WATER WORRIES: Efforts to compel the state to clean up portions of the Mokelumne River that snake through Lodi have reached a new milestone. “We just passed the 90-day notice period and we can now file a complaint in federal court!” an excited Amanda Lee writes. She bills herself and her supporters as “stewards of the Mokelumne River.” She says, “Our attorney is finalizing the complaint and plans to file (it) on Monday and serve Caltrans by the end of next week.” The movement began after Lee continued to see the “horrifying environmental impact of homeless encampments on the Mokelumne River.” Efforts to prod Caltrans into keeping the riverbanks clear of the homeless have been fruitless, she says. Lee started a GoFundMe page months ago to raise cash to pay for the legal action. She has raised $2,500 thus far.

SIGNS OF LOVE: Did you see that traffic sign on northbound Highway 99, right around the Lodi Toyota dealership? Stan Helmle did. The flashing sign apparently got hacked, and for a while it said, “I LOVE YOU SERINA. YOU ARE BEAUTIFUL.” It didn’t last long before some party-pooper changed it back to saying there’s slow traffic ahead.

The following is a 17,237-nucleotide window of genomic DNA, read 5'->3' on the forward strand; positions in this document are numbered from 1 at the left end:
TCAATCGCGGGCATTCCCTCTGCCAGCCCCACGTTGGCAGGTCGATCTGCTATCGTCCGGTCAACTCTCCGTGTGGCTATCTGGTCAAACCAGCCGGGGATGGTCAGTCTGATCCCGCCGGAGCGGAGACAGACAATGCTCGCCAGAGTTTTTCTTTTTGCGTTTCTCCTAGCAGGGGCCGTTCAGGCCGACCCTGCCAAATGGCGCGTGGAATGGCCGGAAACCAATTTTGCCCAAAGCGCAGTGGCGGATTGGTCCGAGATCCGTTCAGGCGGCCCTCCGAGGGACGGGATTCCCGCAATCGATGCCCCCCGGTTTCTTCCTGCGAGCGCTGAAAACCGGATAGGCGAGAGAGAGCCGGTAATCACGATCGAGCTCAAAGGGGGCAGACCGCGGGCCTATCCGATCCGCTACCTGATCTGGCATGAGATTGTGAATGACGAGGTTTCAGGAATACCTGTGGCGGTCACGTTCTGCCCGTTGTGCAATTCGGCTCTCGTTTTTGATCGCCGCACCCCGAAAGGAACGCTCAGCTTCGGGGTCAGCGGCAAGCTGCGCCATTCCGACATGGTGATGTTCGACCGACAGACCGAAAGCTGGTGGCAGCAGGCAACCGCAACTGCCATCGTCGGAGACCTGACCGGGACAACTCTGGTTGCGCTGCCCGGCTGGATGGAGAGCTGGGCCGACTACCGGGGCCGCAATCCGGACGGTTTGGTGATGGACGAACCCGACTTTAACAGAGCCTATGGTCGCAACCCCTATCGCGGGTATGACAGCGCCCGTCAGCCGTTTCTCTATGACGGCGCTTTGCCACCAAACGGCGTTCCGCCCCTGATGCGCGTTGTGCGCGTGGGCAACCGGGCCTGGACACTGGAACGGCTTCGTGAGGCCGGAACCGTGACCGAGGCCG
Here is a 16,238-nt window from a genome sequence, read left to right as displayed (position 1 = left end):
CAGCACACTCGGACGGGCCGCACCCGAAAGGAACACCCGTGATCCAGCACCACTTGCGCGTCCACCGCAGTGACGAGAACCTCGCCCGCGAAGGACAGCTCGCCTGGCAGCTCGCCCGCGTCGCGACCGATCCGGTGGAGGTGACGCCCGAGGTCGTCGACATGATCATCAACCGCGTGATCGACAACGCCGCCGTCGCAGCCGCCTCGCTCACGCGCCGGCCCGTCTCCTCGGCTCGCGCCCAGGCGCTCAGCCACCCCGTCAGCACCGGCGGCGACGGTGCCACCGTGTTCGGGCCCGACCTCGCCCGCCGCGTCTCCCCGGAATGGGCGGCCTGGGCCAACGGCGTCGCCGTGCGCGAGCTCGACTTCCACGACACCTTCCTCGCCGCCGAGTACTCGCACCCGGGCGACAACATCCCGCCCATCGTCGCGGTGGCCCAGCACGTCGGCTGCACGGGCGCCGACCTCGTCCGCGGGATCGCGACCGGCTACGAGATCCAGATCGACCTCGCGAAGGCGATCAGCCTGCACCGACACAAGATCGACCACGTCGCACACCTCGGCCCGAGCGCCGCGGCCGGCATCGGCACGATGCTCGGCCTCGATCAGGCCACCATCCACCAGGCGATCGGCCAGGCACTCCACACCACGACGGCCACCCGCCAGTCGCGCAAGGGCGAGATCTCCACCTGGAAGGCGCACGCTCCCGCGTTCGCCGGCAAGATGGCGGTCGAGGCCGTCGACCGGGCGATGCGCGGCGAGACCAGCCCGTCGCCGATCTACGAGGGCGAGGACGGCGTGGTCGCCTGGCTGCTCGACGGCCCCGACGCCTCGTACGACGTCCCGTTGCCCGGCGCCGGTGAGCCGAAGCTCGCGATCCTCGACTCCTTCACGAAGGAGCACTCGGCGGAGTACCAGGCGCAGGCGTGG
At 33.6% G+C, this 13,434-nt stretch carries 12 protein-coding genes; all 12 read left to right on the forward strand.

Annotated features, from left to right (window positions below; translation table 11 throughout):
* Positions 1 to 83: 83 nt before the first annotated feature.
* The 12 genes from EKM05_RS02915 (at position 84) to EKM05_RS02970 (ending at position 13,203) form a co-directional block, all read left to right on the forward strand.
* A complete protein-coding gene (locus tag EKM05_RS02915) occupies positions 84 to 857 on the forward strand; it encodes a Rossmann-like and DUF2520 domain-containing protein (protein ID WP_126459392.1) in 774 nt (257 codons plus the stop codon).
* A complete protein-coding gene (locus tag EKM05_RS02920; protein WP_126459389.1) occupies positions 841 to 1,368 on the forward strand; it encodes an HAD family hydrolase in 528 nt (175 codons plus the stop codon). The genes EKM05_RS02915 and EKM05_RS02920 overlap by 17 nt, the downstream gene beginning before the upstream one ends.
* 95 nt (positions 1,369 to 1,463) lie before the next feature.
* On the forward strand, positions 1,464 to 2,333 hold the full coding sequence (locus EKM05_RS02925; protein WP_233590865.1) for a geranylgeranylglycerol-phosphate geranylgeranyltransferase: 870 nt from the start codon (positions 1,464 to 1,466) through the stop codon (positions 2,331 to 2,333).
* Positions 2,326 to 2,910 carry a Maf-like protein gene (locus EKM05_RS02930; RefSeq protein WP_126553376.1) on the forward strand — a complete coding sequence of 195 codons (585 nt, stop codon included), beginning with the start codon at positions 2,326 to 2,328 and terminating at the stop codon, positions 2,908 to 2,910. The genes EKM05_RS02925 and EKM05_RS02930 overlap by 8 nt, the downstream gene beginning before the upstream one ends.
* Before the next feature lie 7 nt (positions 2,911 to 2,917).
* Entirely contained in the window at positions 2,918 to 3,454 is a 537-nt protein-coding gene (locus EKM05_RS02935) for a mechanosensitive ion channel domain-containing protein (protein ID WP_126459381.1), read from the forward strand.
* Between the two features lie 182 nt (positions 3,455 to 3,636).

HONOR IN THE COURT: Debbie Lehr-Lee is sitting in Superior Court in Stockton, waiting to see if she’ll be selected to serve on a jury. Judge Seth Hoyt says to the potential jurors that this is only his fourth jury case since March, and that the court is avoiding as many as possible. However, some trials are still necessary due to the seriousness of charges. Hoyt went on to ask everyone in his courtroom to serve in “honor our military who gave (their) all for our rights.” Debbie, who has a son in the armed forces, says, “As you can imagine, he had me at ‘honor our military.’”

CLEAN SLATE: The old Faith Community Church building on Kettleman Lane, east of Target, has been demolished and the property scraped clean. The church moved several years ago into the property along Highway 99 and the Mokelumne River, which was formerly known as Calvary Bible Church. Sutter Health owns the lot on Kettleman but plans for it are yet unknown. Repeated attempts to get information from the city’s community development department have been unsuccessful. No worries! Councilwoman Joanne Mounce to the rescue. She said Sutter hasn’t submitted any plans or requests for the property yet. Have we mentioned that Mounce is up for re-election this year?

LIGHTS OUT: There was no need to adjust your set on Sunday if you noticed Channel 3 was off the air. It wouldn’t have helped. A power surge knocked all of the station’s digital signals off the air for a while, according to a station source. Reception resumed later in the day.


Steve is a former newspaper publisher and lifelong Lodian whose column appears most Tuesdays in the News-Sentinel. Write to Steve at